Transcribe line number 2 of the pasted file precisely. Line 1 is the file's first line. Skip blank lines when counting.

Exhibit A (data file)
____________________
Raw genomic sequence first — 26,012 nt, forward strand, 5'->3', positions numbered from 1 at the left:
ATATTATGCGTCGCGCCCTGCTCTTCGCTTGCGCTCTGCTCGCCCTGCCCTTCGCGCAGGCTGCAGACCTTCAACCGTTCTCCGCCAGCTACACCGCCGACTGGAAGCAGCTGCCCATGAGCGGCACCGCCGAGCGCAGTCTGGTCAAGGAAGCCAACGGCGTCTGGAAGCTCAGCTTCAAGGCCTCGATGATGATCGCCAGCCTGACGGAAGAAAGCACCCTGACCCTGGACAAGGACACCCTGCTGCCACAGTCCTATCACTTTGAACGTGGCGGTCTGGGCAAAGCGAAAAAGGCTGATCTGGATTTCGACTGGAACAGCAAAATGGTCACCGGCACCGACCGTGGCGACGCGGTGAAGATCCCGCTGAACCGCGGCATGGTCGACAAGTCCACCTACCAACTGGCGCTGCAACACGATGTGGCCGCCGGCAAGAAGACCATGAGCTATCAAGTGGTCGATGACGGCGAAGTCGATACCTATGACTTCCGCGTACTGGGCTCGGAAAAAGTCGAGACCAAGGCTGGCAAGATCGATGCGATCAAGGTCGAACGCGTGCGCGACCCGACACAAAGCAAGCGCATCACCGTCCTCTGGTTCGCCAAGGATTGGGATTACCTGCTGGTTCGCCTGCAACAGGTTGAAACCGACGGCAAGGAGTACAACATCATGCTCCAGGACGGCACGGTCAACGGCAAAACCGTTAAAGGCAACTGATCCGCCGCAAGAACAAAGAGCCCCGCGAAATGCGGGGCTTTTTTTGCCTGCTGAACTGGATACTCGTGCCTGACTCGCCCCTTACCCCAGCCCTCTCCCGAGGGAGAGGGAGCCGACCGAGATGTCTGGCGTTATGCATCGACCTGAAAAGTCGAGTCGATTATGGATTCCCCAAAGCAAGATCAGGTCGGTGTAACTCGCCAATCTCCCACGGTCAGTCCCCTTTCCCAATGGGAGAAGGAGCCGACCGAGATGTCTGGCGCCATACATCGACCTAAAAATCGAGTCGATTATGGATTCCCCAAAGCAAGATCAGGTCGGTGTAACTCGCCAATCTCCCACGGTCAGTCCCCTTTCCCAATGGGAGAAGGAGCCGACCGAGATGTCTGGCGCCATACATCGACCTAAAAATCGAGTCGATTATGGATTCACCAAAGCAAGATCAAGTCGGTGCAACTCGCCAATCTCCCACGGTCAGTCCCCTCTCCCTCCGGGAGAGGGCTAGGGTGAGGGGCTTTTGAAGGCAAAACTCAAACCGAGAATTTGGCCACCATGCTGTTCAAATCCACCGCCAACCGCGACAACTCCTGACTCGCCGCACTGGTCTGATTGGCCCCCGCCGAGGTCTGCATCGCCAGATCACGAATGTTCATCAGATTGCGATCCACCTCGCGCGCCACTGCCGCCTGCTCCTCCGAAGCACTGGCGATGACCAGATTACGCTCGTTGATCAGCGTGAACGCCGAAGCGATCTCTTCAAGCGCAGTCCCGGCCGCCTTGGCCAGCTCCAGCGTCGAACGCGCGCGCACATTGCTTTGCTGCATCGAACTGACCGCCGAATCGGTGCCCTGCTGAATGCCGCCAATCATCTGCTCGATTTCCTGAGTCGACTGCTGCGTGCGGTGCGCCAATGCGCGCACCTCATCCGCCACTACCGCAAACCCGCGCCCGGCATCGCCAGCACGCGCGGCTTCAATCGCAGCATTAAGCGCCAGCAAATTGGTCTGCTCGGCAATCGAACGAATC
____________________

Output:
ATATTATGCGTCGCGCCCTGCTCTTCGCTTGCGCTCTGCTCGCCCTGCCCTTCGCGCAGGCTGCAGACCTTCAACCGTTCTCCGCCAGCTACACCGCCGACTGGAAGCAGCTGCCCATGAGCGGCACCGCCGAGCGCAGTCTGGTCAAGGAAGCCAACGGCGTCTGGAAGCTCAGCTTCAAGGCCTCGATGATGATCGCCAGCCTGACGGAAGAAAGCACCCTGACCCTGGACAAGGACACCCTGCTGCCACAGTCCTATCACTTTGAACGTGGCGGTCTGGGCAAAGCGAAAAAGGCTGATCTGGATTTCGACTGGAACAGCAAAATGGTCACCGGCACCGACCGTGGCGACGCGGTGAAGATCCCGCTGAACCGCGGCATGGTCGACAAGTCCACCTACCAACTGGCGCTGCAACACGATGTGGCCGCCGGCAAGAAGACCATGAGCTATCAAGTGGTCGATGACGGCGAAGTCGATACCTATGACTTCCGCGTACTGGGCTCGGAAAAAGTCGAGACCAAGGCTGGCAAGATCGATGCGATCAAGGTCGAACGCGTGCGCGACCCGACACAAAGCAAGCGCATCACCGTCCTCTGGTTCGCCAAGGATTGGGATTACCTGCTGGTTCGCCTGCAACAGGTTGAAACCGACGGCAAGGAGTACAACATCATGCTCCAGGACGGCACGGTCAACGGCAAAACCGTTAAAGGCAACTGATCCGCCGCAAGAACAAAGAGCCCCGCGAAATGCGGGGCTTTTTTTGCCTGCTGAACTGGATACTCGTGCCTGACTCGCCCCTTACCCCAGCCCTCTCCCGAGGGAGAGGGAGCCGACCGAGATGTCTGGCGTTATGCATCGACCTGAAAAGTCGAGTCGATTATGGATTCCCCAAAGCAAGATCAGGTCGGTGTAACTCGCCAATCTCCCACGGTCAGTCCCCTTTCCCAATGGGAGAAGGAGCCGACCGAGATGTCTGGCGCCATACATCGACCTAAAAATCGAGTCGATTATGGATTCCCCAAAGCAAGATCAGGTCGGTGTAACTCGCCAATCTCCCACGGTCAGTCCCCTTTCCCAATGGGAGAAGGAGCCGACCGAGATGTCTGGCGCCATACATCGACCTAAAAATCGAGTCGATTATGGATTCACCAAAGCAAGATCAAGTCGGTGCAACTCGCCAATCTCCCACGGTCAGTCCCCTCTCCCTCCGGGAGAGGGCTAGGGTGAGGGGCTTTTGAAGGCAAAACTCAAACCGAGAATTTGGCCACCATGCTGTTCAAATCCACCGCCAACCGCGACAACTCCTGACTCGCCGCACTGGTCTGATTGGCCCCCGCCGAGGTCTGCATCGCCAGATCACGAATGTTCATCAGATTGCGATCCACCTCGCGCGCCACTGCCGCCTGCTCCTCCGAAGCACTGGCGATGACCAGATTACGCTCGTTGATCAGCGTGAACGCCGAAGCGATCTCTTCAAGCGCAGTCCCGGCCGCCTTGGCCAGCTCCAGCGTCGAACGCGCGCGCACATTGCTTTGCTGCATCGAACTGACCGCCGAATCGGTGCCCTGCTGAATGCCGCCAATCATCTGCTCGATTTCCTGAGTCGACTGCTGCGTGCGGTGCGCCAATGCGCGCACCTCATCCGCCACTACCGCAAACCCGCGCCCGGCATCGCCAGCACGCGCGGCTTCAATCGCAGCATTAAGCGCCAGCAAATTGGTCTGCTCGGCAATCGAACGAATC